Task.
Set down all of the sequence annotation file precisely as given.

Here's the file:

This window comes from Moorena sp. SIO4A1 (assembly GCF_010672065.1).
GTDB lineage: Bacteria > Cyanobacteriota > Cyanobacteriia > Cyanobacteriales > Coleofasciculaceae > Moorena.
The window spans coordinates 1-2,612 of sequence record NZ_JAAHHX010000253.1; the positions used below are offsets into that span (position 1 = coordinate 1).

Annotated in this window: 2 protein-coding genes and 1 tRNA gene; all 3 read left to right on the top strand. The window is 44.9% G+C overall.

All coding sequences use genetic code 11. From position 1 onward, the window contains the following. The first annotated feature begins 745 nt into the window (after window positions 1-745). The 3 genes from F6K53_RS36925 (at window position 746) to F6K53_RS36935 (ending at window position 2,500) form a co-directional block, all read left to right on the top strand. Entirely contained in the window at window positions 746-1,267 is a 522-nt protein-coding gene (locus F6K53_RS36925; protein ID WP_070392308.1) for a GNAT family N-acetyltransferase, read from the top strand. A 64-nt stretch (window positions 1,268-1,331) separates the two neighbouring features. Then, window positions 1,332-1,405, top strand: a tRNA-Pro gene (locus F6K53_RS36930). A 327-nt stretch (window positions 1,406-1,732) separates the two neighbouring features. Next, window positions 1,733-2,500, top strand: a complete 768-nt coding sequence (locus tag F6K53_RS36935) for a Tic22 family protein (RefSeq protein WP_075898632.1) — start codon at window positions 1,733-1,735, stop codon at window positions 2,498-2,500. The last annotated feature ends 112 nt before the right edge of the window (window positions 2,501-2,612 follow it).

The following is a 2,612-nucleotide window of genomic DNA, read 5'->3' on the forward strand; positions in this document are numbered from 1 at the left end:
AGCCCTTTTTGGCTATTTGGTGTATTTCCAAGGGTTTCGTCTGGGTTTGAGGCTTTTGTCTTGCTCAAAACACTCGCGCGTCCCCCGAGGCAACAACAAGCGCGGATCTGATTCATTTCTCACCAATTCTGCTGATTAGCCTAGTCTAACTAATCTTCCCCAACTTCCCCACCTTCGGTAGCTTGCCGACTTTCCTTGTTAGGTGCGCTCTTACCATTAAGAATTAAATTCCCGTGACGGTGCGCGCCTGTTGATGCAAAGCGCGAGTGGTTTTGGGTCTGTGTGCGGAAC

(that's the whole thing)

This window comes from Moorena sp. SIO4A1 (assembly GCF_010672065.1).
GTDB lineage: Bacteria > Cyanobacteriota > Cyanobacteriia > Cyanobacteriales > Coleofasciculaceae > Moorena.
The window spans coordinates 1-2,612 of sequence record NZ_JAAHHX010000253.1; the positions used below are offsets into that span (position 1 = coordinate 1).

Annotated in this window: 2 protein-coding genes and 1 tRNA gene; all 3 read left to right on the top strand. The window is 44.9% G+C overall.

All coding sequences use genetic code 11. From position 1 onward, the window contains the following. The first annotated feature begins 745 nt into the window (after window positions 1-745). The 3 genes from F6K53_RS36925 (at window position 746) to F6K53_RS36935 (ending at window position 2,500) form a co-directional block, all read left to right on the top strand. Entirely contained in the window at window positions 746-1,267 is a 522-nt protein-coding gene (locus F6K53_RS36925; protein ID WP_070392308.1) for a GNAT family N-acetyltransferase, read from the top strand. A 64-nt stretch (window positions 1,268-1,331) separates the two neighbouring features. Then, window positions 1,332-1,405, top strand: a tRNA-Pro gene (locus F6K53_RS36930). A 327-nt stretch (window positions 1,406-1,732) separates the two neighbouring features. Next, window positions 1,733-2,500, top strand: a complete 768-nt coding sequence (locus tag F6K53_RS36935) for a Tic22 family protein (RefSeq protein WP_075898632.1) — start codon at window positions 1,733-1,735, stop codon at window positions 2,498-2,500. The last annotated feature ends 112 nt before the right edge of the window (window positions 2,501-2,612 follow it).

The following is a 2,612-nucleotide window of genomic DNA, read 5'->3' on the forward strand; positions in this document are numbered from 1 at the left end:
AGCCCTTTTTGGCTATTTGGTGTATTTCCAAGGGTTTCGTCTGGGTTTGAGGCTTTTGTCTTGCTCAAAACACTCGCGCGTCCCCCGAGGCAACAACAAGCGCGGATCTGATTCATTTCTCACCAATTCTGCTGATTAGCCTAGTCTAACTAATCTTCCCCAACTTCCCCACCTTCGGTAGCTTGCCGACTTTCCTTGTTAGGTGCGCTCTTACCATTAAGAATTAAATTCCCGTGACGGTGCGCGCCTGTTGATGCAAAGCGCGAGTGGTTTTGGGTCTGTGTGCGGAAC